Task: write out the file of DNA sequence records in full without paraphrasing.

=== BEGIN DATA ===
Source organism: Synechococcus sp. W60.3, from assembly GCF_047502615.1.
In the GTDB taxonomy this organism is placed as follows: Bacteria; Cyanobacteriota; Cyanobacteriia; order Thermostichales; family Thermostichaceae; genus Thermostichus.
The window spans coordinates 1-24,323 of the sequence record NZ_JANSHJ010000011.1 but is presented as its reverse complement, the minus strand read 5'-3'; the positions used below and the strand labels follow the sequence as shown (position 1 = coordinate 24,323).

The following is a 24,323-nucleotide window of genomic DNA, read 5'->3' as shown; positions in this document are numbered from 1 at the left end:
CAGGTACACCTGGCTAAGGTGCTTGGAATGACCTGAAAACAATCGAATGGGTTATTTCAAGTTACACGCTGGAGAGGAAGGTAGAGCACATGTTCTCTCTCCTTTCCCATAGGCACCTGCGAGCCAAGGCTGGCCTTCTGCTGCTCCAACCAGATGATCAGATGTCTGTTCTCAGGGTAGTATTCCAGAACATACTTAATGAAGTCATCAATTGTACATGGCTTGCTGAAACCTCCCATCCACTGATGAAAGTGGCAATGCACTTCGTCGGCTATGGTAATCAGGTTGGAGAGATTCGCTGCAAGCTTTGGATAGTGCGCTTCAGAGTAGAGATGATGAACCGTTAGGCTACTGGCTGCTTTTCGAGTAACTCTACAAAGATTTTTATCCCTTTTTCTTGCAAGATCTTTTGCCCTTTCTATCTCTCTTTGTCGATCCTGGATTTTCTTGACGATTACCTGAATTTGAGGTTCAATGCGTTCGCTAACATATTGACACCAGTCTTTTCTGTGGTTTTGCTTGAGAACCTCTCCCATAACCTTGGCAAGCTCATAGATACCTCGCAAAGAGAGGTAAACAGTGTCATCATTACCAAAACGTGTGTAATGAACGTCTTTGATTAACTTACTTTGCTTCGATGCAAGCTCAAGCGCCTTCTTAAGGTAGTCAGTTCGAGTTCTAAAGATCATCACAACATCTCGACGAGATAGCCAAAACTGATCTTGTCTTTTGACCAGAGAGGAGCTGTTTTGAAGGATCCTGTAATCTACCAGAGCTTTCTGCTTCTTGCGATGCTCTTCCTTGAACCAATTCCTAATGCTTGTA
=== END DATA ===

Source organism: Synechococcus sp. W60.3, from assembly GCF_047502615.1.
In the GTDB taxonomy this organism is placed as follows: Bacteria; Cyanobacteriota; Cyanobacteriia; order Thermostichales; family Thermostichaceae; genus Thermostichus.
The window spans coordinates 1-24,323 of the sequence record NZ_JANSHJ010000011.1 but is presented as its reverse complement, the minus strand read 5'-3'; the positions used below and the strand labels follow the sequence as shown (position 1 = coordinate 24,323).

The following is a 24,323-nucleotide window of genomic DNA, read 5'->3' as shown; positions in this document are numbered from 1 at the left end:
CAGGTACACCTGGCTAAGGTGCTTGGAATGACCTGAAAACAATCGAATGGGTTATTTCAAGTTACACGCTGGAGAGGAAGGTAGAGCACATGTTCTCTCTCCTTTCCCATAGGCACCTGCGAGCCAAGGCTGGCCTTCTGCTGCTCCAACCAGATGATCAGATGTCTGTTCTCAGGGTAGTATTCCAGAACATACTTAATGAAGTCATCAATTGTACATGGCTTGCTGAAACCTCCCATCCACTGATGAAAGTGGCAATGCACTTCGTCGGCTATGGTAATCAGGTTGGAGAGATTCGCTGCAAGCTTTGGATAGTGCGCTTCAGAGTAGAGATGATGAACCGTTAGGCTACTGGCTGCTTTTCGAGTAACTCTACAAAGATTTTTATCCCTTTTTCTTGCAAGATCTTTTGCCCTTTCTATCTCTCTTTGTCGATCCTGGATTTTCTTGACGATTACCTGAATTTGAGGTTCAATGCGTTCGCTAACATATTGACACCAGTCTTTTCTGTGGTTTTGCTTGAGAACCTCTCCCATAACCTTGGCAAGCTCATAGATACCTCGCAAAGAGAGGTAAACAGTGTCATCATTACCAAAACGTGTGTAATGAACGTCTTTGATTAACTTACTTTGCTTCGATGCAAGCTCAAGCGCCTTCTTAAGGTAGTCAGTTCGAGTTCTAAAGATCATCACAACATCTCGACGAGATAGCCAAAACTGATCTTGTCTTTTGACCAGAGAGGAGCTGTTTTGAAGGATCCTGTAATCTACCAGAGCTTTCTGCTTCTTGCGATGCTCTTCCTTGAACCAATTCCTAATGCTTGTA